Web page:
"A child's learning is the function more of the characteristics of his classmates than those of the teacher." James Coleman, 1972

Monday, December 04, 2006

Open More Windows

From the Lansing State Journal:

. . . In a standards based world, there must be a method of measuring school progress. That is the purpose of the MEAP [Michigan Education Assessment Program]. The MEAP is a school accountability instrument. It doesn't demand that schools tear apart all the data generated from the test results. However, if schools wish to improve towards meeting those standards, they need to examine every piece of data possible. Therefore, the MEAP drives instructional improvement. The No Child Left Behind Act, (NCLB) is proof of this accountability system. Each school building "earns" a letter grade that is significantly based on the MEAP scores of its students.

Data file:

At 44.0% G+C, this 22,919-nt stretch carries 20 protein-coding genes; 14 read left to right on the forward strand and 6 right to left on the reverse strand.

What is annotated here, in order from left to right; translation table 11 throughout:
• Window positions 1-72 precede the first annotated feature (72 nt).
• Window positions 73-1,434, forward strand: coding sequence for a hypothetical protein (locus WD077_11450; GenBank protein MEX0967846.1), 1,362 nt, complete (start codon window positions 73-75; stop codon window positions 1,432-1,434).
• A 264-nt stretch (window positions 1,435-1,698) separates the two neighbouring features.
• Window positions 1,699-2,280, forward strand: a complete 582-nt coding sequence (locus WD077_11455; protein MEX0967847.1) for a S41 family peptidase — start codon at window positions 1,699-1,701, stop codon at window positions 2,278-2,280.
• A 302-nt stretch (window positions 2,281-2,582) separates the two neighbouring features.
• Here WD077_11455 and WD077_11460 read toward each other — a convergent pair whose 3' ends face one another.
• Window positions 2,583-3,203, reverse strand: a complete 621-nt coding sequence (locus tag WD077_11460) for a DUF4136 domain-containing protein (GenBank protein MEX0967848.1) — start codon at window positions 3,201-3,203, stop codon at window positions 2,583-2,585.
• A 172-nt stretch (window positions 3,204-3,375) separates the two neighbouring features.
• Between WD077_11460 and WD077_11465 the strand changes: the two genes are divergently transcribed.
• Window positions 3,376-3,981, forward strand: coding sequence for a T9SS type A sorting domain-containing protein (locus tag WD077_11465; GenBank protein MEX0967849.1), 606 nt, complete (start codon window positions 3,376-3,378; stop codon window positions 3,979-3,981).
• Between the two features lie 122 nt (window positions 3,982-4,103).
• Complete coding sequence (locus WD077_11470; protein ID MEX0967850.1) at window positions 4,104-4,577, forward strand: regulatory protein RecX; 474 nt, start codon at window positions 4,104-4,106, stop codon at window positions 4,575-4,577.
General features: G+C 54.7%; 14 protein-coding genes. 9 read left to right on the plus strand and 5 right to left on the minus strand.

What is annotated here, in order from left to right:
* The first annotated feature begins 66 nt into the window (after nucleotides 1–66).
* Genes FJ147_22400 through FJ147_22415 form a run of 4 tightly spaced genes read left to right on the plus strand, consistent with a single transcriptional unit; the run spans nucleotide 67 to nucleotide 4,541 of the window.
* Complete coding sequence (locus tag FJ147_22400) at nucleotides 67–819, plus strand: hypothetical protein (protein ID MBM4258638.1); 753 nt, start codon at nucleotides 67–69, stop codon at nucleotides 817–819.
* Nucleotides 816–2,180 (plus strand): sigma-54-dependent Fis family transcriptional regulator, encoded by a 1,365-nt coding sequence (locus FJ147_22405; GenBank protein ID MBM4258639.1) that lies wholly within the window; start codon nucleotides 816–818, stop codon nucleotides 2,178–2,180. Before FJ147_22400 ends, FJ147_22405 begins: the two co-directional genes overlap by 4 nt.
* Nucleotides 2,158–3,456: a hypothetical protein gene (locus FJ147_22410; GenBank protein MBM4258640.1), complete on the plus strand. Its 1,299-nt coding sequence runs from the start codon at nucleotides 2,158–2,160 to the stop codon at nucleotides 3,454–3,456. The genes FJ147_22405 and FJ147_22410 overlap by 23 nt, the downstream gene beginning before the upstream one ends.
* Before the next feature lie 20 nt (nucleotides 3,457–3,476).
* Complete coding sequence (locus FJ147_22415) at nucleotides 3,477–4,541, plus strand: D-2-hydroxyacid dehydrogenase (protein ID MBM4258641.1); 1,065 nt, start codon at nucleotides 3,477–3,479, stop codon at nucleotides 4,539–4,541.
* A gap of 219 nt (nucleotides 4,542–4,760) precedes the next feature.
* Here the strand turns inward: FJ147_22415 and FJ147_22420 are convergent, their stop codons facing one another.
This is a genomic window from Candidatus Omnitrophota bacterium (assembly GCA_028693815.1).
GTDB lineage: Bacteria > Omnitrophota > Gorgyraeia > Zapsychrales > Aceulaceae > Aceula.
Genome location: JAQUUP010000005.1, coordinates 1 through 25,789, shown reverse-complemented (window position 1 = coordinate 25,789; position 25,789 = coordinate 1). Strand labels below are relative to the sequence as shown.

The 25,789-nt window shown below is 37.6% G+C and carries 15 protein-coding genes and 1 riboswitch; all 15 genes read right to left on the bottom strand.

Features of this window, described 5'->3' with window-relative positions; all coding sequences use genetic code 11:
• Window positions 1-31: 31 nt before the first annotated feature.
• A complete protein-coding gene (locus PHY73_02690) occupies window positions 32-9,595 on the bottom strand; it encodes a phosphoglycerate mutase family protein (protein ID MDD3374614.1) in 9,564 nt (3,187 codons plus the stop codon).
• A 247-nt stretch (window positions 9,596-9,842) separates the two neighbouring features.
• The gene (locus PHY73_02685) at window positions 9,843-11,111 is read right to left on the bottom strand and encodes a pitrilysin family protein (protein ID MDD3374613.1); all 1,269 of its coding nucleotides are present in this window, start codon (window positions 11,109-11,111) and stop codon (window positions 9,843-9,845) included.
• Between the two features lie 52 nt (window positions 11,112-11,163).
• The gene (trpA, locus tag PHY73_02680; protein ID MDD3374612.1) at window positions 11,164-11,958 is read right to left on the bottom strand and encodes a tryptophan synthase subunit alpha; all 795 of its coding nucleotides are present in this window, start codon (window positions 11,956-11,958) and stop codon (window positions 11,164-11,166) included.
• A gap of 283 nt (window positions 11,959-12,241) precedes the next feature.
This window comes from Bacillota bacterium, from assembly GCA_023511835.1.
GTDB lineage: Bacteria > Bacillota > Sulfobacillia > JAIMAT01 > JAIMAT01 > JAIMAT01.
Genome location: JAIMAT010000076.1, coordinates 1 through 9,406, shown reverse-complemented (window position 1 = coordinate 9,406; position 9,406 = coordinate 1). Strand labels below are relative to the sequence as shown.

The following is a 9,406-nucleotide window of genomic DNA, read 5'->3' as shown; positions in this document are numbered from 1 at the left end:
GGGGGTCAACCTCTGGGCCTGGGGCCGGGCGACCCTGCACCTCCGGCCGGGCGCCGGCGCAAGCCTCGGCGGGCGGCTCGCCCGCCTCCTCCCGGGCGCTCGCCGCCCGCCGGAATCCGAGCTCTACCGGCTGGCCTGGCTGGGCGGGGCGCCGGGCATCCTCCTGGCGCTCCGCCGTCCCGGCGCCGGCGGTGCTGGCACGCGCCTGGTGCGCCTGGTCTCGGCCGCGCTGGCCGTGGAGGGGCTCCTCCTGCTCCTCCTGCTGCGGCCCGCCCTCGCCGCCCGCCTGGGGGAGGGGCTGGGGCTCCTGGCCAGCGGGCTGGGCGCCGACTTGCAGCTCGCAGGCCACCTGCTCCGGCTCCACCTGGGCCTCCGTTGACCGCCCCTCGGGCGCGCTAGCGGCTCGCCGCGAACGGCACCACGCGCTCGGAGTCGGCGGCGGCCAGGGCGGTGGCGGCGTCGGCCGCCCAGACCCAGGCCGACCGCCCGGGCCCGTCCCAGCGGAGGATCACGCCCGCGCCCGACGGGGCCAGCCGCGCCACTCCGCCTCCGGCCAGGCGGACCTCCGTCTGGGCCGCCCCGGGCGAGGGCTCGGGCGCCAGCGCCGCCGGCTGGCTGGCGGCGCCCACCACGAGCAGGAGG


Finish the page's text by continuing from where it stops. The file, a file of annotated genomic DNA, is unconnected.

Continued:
Is there another way? Some educators think so. Here is a short story that illustrates their viewpoint:

A renowned expert on standards and benchmarks once visited a third grade classroom where the teacher was teaching her students about light and sound. The teacher could tell the expert exactly what standard she was teaching to and exactly what benchmark she was using to gauge learning.

Suddenly a Monarch butterfly flew into the classroom from an open window. The students began talking about the butterfly and asking the teacher myriad questions. The teacher knew that to go on with her lesson was a waste of time and decided to devote the rest of the time to teaching her students about the stages of the butterfly.

At the end of the day, the teacher had a chance to talk with the expert. "I wanted to stick to the standard," she said, "but I lost the kids and I needed to make a decision. What was I suppose to do?"

The expert compassionately said, "You did the right thing in making the lesson change...next time...close the window!"

Maybe we should be opening more windows, rather than closing them.

Charles Dumas is the superintendent of the Portland Public School District.

No comments:

Post a Comment